Giving This Game Some Character

This was a busy week for me. I decided that instead of working on more weapon textures it was vital that I get the character to a point that Aaron could start rigging it. After all, what’s a game without a character? So I decided to switch around my schedule a bit and work on UV mapping, baking normals to, and texturing the character. After what felt like a million hours of prep work I was finally able to bring the character into Photoshop for preliminary and secondary texture passes (like I said, very busy week). So now I have a character that’s in a pretty-close-to-but-not-quite finished state. The textures still need additional work but they’re pretty close to how I envision them. Close enough to show off, anyway:

“But you said the team colors are green and purple! This guy is blue!” Why, yes, he is blue. I’ve been working in a light blue/teal color because it’s a good middle ground between green and purple but isn’t either of them.

Pretty nice, huh? I’m pleased with it, anyway. You can also see here how the color accents, taking the form of paint and lit details as well as the helmet’s visor, are prominent enough to distinguish the team colors but not so much that they dominate the armor. Things I’m still considering about the textures include extra decals (logos, military insignia, etc.) and subtle animated effects on the lights and under-suit.

Another thing I worked on this week was an shield material to be incorporated into the final character asset. The original plan was to create an entirely separate mesh around the character that would have a masked shield material on it with variable opacity. But before I started working on that (well, I had already started a little) I wanted to see if I could accomplish the same thing within the base character material. This would allow me not only to save on polygons, but also to implement a modular shield material that could be applied to any object without modification, should we decide to include shields elsewhere in the game. The result of my efforts was a mostly emission-based material that can be included in any other material in order to apply an overshield to those objects. Not only that, but it includes parameters for every aspect of it’s appearance including opacity, animation speed (oh yes, it animates), color, and plenty more.

Seen here on a slightly older version of the character material inside UE4.
Seen here on a slightly older version of the character material inside UE4. Please ignore the crappy default lighting.

My final plan is to build a completely modular material for all team-based objects (characters and vehicles, mostly). Rather than the current albedo texture that includes splashes of color in various areas, the final image will be completely greyscale (except for slight discolorations to account for dirt, smudges, etc.) and I will have a second material that acts as a color mask. Then I can use the color mask and the color parameter currently used on the shield to re-apply the color accents to the albedo. This way, I can change the color of the entire material through a single parameter without affecting areas that should remain constant. Eventually I can switch this parameter from a random color picker to a dropdown that is associated with the game’s “team color” list. That way, setting a player’s team color will be as simple as setting a single variable that can also be tied to other things such as spawn location and score. Pretty nifty, huh?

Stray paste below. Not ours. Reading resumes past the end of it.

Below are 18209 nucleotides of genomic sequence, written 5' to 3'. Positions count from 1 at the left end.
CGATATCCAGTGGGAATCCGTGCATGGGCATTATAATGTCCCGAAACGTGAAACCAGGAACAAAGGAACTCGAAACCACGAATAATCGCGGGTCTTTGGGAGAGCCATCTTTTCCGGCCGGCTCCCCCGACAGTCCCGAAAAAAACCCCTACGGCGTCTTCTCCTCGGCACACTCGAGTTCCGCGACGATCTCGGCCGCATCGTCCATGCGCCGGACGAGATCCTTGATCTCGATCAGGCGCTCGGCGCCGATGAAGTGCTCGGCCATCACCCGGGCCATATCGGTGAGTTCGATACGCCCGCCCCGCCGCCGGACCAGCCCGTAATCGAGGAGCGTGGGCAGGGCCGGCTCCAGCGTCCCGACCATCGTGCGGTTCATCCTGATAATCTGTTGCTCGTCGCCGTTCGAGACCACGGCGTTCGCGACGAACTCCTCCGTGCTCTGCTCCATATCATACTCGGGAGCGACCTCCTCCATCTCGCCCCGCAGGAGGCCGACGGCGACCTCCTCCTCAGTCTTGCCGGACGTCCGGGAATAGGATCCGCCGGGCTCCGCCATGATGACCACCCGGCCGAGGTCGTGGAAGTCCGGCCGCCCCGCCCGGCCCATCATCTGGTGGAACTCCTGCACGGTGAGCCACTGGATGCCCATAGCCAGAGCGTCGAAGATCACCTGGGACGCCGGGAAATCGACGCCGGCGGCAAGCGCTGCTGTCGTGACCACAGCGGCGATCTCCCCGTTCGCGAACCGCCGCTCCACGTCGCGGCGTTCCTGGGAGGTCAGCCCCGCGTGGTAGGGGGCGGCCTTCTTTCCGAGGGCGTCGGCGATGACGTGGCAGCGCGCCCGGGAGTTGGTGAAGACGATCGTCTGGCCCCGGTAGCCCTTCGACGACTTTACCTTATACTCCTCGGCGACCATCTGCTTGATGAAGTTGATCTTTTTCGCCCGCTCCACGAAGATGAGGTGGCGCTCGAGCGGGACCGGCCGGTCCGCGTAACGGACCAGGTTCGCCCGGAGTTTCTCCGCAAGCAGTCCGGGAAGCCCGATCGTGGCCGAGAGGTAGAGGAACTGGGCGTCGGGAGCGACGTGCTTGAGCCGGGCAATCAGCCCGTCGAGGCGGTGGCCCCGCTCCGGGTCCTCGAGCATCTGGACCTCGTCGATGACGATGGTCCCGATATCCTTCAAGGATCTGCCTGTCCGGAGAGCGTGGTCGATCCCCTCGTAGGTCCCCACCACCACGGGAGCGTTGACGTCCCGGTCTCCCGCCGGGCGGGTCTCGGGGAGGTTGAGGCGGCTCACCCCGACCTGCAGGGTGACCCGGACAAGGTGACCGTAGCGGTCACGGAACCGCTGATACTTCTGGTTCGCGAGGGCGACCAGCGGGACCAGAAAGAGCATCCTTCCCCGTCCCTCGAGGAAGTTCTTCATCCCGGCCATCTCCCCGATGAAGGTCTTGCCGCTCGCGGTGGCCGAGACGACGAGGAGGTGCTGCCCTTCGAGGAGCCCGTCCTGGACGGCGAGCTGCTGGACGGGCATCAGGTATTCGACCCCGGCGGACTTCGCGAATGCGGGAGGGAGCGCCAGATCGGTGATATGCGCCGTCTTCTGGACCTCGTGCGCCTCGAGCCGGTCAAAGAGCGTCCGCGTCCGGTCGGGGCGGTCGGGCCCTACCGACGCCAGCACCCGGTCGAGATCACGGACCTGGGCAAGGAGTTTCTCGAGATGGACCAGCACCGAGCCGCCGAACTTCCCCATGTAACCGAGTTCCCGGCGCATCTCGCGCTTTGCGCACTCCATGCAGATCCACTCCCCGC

I plan to have the character material completely finished by next week including the modular texture properties. Then I can put together a fancy demo to show off and check one more workflow off my list.

This week was really fun. Exhausting, but fun. I spent many more late nights working on this project than I probably should have, but I very much enjoyed the work and I’m quite pleased with the results of my labor. I suppose it’s a good sign that nearly a year later I’m still just as invested in this project as I was when I started. Check out the breakdown for my ridiculous 33 hours of work this week. That’s nearly full-time!

2 sonic shotgun concept illustration
1 project meeting
1 grenade model

1 grenade model
1 character model
4 UE4 material creation

1 character UV mapping
5 character UV mapping

1 character UV mapping
4 UE4 material creation

.5 UE4 experiments
6 character textures
.5 UE4 experiments

3 character textures
2 UE4 material creation/experiments

Giving This Game Some Character

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